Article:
Symptoms and Diagnosis
A deficiency of adrenal hormones causes various symptoms, depending on which hormone is deficient. If aldosterone production is low, too much sodium is excreted in the urine, resulting in low blood pressure and increased blood levels of potassium. If cortisol production is severely deficient, especially if aldosterone production is blocked, life-threatening adrenal failure can occur within days to weeks of birth, along with low blood pressure, a rapid heartbeat, and malfunction of many organs.
A deficiency of androgens before birth leads to inadequate growth of the genitals in male infants--an abnormal urethral opening, a small penis, and small testes--a condition called male pseudohermaphroditism. (see page 1237 in Chapter 254, Birth Defects) Girls who are deficient in adrenal hormones appear normal at birth but do not undergo puberty or menstruate.
An overabundance of adrenal hormones also produces symptoms. When a female fetus is exposed to high levels of androgens early in pregnancy, the genitals develop abnormally. The external genitals are masculinized (female pseudohermaphroditism). (see page 1237 in Chapter 254, Birth Defects) If a female fetus is exposed to high androgen levels before the 12th week of pregnancy, the labia may fuse, and a single opening for the urethra and vagina develops. After the 12th week of pregnancy, the main effect is enlargement of the clitoris, giving the appearance of a penis. The ovaries, uterus, and other internal reproductive organs develop normally. Male fetuses are essentially unaffected by high androgen levels.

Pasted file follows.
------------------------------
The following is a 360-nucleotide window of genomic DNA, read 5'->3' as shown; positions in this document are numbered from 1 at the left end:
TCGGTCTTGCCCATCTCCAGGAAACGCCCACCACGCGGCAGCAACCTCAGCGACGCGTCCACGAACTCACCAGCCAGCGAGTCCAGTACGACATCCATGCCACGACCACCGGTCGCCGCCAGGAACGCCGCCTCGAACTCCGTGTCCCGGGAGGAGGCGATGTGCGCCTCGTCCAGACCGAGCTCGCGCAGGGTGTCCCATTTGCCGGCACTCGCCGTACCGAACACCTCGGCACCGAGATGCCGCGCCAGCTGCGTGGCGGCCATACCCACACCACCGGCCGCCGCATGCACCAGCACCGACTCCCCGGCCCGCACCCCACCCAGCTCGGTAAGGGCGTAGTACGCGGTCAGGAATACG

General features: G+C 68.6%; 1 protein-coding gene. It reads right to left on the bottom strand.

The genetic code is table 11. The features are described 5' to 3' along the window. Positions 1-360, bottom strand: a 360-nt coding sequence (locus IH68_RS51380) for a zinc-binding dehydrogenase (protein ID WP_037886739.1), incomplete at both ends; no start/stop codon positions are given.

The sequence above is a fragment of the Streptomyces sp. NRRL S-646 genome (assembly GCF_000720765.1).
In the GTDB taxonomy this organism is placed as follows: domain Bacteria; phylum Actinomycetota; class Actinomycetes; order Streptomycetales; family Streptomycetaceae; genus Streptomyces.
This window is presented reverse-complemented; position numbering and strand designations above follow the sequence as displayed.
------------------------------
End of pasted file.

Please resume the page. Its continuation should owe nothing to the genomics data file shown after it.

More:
In young boys, high androgen levels cause accelerated growth. However, because the bones mature faster than normal and stop growing too soon, final height is shorter than normal.
Adrenal gland disorders can be diagnosed by measuring levels of adrenal hormones in blood or urine samples.
Treatment requires giving a synthetic hormone to replace the one the adrenal glands cannot produce. Once the deficient hormone is replaced, the hypothalamus and pituitary gland stop stimulating the adrenal glands, which then stop producing excessive amounts of other hormones. Cortisol deficiency is treated with a corticosteroid, such as hydrocortisone or prednisone; for a severe deficiency, which is an emergency, treatment with fluids, sodium, and other minerals may also be required. Aldosterone is used to treat aldosterone deficiency, and testosterone is used to treat androgen deficiency. Blood pressure is measured frequently because if the levels of these hormones are too high or too low, they can disrupt salt and water regulation in the body and thus affect blood pressure. Growth is checked twice a year, and bone age is determined every year by taking an x-ray of the hand. With sufficient amounts of hydrocortisone, growth is normal. Girls who have been exposed to high androgen levels often need to have surgical reconstruction of the external genitals to create a normal vaginal opening for functional and cosmetic reasons.
The testes have two main functions: synthesizing testosterone, the primary male sex hormone (androgen), and producing sperm. The testes may be underactive--a condition called male hypogonadism--because the pituitary gland does not secrete the hormones that stimulate the testes or because there is a problem within the testes. When the testes are underactive, androgen production is deficient. Growth and sexual development may be retarded, sperm production is low, and the penis may be small.